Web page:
Articles Posted in Supreme Court of Ohio

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The Supreme Court granted in part a writ of prohibition requested by Relators - Rocky Ridge Development, LLC and Stanley Industries, Inc. - against common laws court judge Bruce Winters after Judge Winters issued a temporary restraining order against Relators enjoining them from operating in Benton Township until “they are in compliance with the Benton Township Zoning Resolution and the laws of the State of Ohio.” Benton Township had filed a compliant for declaratory and injunctive relief against Relators, alleging that the companies were violating the terms of a Land Application Management Plan (LAMP), were in violation of local zoning ordinances and state law, and were creating a public nuisance. The Supreme Court (1) granted a limited writ of prohibition to prevent the judge from deciding any issues that properly belong to the Environmental Review Appeals Commission, such as the wisdom or propriety of issuing the LAMP or Rocky Ridge’s compliance with the LAMP; but (2) denied the writ as to all claims involving alleged violations of Benton Township’s local ordinances or allegations that Rocky Ridge’s operations were creating a public nuisance. View "State ex rel. Rocky Ridge, LLC v. Winters" on Justia Law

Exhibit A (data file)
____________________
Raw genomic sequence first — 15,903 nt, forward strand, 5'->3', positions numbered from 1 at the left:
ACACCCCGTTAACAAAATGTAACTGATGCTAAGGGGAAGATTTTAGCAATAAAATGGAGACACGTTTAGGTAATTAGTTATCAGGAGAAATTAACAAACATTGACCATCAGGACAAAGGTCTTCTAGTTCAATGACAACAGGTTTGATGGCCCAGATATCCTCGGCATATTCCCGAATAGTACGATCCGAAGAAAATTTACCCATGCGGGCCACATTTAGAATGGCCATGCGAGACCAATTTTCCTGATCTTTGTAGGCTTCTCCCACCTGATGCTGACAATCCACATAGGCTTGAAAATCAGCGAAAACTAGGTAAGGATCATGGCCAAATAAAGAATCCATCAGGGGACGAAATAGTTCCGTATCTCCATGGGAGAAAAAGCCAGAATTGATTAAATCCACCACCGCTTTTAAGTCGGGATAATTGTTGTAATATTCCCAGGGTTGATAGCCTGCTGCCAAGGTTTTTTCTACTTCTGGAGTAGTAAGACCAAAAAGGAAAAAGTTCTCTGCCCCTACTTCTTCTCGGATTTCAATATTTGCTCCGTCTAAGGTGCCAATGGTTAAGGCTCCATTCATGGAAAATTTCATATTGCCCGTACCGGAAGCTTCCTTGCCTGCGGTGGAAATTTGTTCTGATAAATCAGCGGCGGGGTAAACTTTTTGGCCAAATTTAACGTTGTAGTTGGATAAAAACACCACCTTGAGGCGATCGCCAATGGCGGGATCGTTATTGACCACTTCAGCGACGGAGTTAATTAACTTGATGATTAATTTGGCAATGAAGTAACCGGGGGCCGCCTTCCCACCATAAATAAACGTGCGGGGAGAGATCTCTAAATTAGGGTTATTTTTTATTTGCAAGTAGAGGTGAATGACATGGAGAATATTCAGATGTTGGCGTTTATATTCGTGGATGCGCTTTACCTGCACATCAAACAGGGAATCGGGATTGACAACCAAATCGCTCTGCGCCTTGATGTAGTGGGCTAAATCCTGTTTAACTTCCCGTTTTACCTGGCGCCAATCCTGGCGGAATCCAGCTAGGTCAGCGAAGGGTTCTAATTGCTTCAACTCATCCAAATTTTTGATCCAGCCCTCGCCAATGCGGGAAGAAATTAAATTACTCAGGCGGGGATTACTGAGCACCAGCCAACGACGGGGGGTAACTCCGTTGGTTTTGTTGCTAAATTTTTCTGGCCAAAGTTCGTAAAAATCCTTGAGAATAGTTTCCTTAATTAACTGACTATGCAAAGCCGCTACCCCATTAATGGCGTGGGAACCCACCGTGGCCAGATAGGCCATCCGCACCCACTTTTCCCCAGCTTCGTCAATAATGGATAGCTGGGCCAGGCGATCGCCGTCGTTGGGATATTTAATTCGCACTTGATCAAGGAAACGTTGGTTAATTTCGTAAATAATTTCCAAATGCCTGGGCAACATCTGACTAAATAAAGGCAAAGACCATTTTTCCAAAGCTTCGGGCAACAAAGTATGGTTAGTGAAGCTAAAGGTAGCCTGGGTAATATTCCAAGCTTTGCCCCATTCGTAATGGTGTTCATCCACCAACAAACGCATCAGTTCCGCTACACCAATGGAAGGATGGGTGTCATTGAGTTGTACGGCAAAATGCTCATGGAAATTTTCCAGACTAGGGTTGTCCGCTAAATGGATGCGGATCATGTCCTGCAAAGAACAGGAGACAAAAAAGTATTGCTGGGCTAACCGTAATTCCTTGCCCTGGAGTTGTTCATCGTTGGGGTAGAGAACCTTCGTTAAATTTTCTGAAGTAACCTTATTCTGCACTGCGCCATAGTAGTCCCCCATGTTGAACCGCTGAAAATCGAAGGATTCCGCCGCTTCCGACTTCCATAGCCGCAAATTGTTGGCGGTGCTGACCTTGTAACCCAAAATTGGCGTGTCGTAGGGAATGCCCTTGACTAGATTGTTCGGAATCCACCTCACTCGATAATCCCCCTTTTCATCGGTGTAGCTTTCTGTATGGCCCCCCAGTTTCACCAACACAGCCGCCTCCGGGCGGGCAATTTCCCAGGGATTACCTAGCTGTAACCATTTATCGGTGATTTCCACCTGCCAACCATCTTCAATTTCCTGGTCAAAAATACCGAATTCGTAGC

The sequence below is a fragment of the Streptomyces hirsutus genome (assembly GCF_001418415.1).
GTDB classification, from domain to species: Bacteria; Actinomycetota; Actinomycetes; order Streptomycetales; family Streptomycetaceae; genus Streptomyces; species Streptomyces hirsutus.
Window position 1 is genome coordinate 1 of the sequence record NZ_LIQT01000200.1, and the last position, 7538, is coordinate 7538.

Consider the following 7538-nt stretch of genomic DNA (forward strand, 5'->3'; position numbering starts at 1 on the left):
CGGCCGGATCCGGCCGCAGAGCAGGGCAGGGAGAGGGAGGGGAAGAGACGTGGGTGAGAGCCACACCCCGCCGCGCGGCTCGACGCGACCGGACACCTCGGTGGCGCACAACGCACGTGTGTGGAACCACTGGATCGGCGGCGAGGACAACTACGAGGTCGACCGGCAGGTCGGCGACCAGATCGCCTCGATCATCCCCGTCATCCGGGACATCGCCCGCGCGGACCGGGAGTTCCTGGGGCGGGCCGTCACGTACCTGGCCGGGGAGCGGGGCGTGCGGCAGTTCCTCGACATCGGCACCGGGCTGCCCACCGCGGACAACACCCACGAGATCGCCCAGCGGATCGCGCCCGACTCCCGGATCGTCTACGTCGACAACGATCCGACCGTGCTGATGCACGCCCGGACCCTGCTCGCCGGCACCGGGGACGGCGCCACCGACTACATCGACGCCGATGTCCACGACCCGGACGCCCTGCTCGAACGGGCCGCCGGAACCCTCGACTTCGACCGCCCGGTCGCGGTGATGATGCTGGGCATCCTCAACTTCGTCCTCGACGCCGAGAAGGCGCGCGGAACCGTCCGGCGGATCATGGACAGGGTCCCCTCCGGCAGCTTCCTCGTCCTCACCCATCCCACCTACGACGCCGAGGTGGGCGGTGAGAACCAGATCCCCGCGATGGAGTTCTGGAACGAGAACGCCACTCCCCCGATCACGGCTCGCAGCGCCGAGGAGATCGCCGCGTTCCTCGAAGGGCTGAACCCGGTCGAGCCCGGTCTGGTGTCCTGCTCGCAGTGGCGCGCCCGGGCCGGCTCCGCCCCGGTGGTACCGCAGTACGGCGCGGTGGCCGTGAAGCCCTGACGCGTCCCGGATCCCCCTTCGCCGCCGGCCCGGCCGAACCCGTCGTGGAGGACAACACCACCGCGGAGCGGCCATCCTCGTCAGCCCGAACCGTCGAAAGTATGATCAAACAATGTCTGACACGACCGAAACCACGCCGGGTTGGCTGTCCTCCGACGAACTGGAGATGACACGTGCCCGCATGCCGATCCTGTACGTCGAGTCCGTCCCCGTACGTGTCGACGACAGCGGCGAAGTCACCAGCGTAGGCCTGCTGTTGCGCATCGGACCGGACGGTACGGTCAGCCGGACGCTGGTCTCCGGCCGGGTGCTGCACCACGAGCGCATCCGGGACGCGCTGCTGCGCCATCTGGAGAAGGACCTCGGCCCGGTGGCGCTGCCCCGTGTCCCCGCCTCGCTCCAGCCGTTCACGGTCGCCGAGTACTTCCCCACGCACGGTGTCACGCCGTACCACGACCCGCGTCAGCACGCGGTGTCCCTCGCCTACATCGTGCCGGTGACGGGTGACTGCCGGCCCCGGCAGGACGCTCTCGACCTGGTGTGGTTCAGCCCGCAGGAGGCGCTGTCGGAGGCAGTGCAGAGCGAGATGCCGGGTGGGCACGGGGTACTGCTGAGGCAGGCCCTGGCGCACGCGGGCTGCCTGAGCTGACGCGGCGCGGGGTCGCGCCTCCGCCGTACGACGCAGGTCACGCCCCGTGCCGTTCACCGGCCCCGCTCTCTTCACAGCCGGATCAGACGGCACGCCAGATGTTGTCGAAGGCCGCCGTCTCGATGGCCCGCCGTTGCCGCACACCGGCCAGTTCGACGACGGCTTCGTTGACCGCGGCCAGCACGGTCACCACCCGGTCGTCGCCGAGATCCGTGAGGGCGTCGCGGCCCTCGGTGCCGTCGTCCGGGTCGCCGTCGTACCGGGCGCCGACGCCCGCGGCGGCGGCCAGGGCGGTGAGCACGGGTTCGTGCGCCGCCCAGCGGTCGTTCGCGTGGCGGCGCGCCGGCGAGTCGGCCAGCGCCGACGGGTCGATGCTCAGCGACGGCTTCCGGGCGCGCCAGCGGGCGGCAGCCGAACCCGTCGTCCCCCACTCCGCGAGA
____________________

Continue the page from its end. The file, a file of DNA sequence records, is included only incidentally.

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In 2016, the Powell City Council approved an ordinance rezoning certain property from planned commercial and residence districts to downtown residence district. Thereafter, Brian Ebersole sought a writ of mandamus to compel Powell City Council to place the new ordinance on the May 2017 ballot. The Supreme Court denied the writ, holding that Ebersole was not entitled to a writ of mandamus because, under the city charter, the City had no clear legal duty to place the matter on the ballot. Therefore, Ebersole’s proper course of action was to challenge the validity of the ordinance by way of a suit for declaratory judgment, a form of relief that this Court had no original jurisdiction to grant. View "State ex rel. Ebersole v. City Council of Powell" on Justia Law

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Cuyahoga County filed an exemption to a tract of real property it acquired in 2004. The property consisted of a marina/restaurant that operated in conjunction with an adjacent public park. The tax commissioner granted the application as to the the public park portion but denied the application as to the remainder constituting the marina and restaurant. In doing so, the Commissioner invoked his authority to order a split between the taxable and exempt portions. The County appealed, arguing that the Commissioner erred by finding that the property was not used exclusively for a public purpose. The Board of Tax Appeals affirmed primarily on the ground that the marina and restaurant were operated “with a view to profit.” The Supreme Court affirmed, holding that when the marina and restaurant are considered separately from the park, the denial of the exemption was neither unreasonable nor unlawful. View "Cuyahoga County v. Testa" on Justia Law